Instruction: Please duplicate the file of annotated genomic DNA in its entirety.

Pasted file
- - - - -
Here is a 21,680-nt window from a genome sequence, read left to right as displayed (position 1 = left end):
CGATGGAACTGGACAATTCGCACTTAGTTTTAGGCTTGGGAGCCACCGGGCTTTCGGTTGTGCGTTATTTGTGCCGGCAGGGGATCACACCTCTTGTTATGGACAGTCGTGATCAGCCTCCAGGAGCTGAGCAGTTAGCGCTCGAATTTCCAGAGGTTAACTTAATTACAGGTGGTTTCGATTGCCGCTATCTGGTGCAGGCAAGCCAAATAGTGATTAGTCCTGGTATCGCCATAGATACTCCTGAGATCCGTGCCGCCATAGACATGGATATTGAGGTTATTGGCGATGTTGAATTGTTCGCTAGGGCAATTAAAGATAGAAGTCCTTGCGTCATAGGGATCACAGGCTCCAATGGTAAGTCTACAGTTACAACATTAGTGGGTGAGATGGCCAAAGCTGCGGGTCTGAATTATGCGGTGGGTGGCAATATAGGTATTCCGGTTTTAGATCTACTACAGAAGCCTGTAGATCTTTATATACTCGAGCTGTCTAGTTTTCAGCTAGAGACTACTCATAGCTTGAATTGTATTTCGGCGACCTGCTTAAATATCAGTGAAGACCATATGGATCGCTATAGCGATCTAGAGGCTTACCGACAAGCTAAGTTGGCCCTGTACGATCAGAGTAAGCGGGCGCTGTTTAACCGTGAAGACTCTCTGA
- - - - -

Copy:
Here is a 21,680-nt window from a genome sequence, read left to right as displayed (position 1 = left end):
CGATGGAACTGGACAATTCGCACTTAGTTTTAGGCTTGGGAGCCACCGGGCTTTCGGTTGTGCGTTATTTGTGCCGGCAGGGGATCACACCTCTTGTTATGGACAGTCGTGATCAGCCTCCAGGAGCTGAGCAGTTAGCGCTCGAATTTCCAGAGGTTAACTTAATTACAGGTGGTTTCGATTGCCGCTATCTGGTGCAGGCAAGCCAAATAGTGATTAGTCCTGGTATCGCCATAGATACTCCTGAGATCCGTGCCGCCATAGACATGGATATTGAGGTTATTGGCGATGTTGAATTGTTCGCTAGGGCAATTAAAGATAGAAGTCCTTGCGTCATAGGGATCACAGGCTCCAATGGTAAGTCTACAGTTACAACATTAGTGGGTGAGATGGCCAAAGCTGCGGGTCTGAATTATGCGGTGGGTGGCAATATAGGTATTCCGGTTTTAGATCTACTACAGAAGCCTGTAGATCTTTATATACTCGAGCTGTCTAGTTTTCAGCTAGAGACTACTCATAGCTTGAATTGTATTTCGGCGACCTGCTTAAATATCAGTGAAGACCATATGGATCGCTATAGCGATCTAGAGGCTTACCGACAAGCTAAGTTGGCCCTGTACGATCAGAGTAAGCGGGCGCTGTTTAACCGTGAAGACTCTCTGA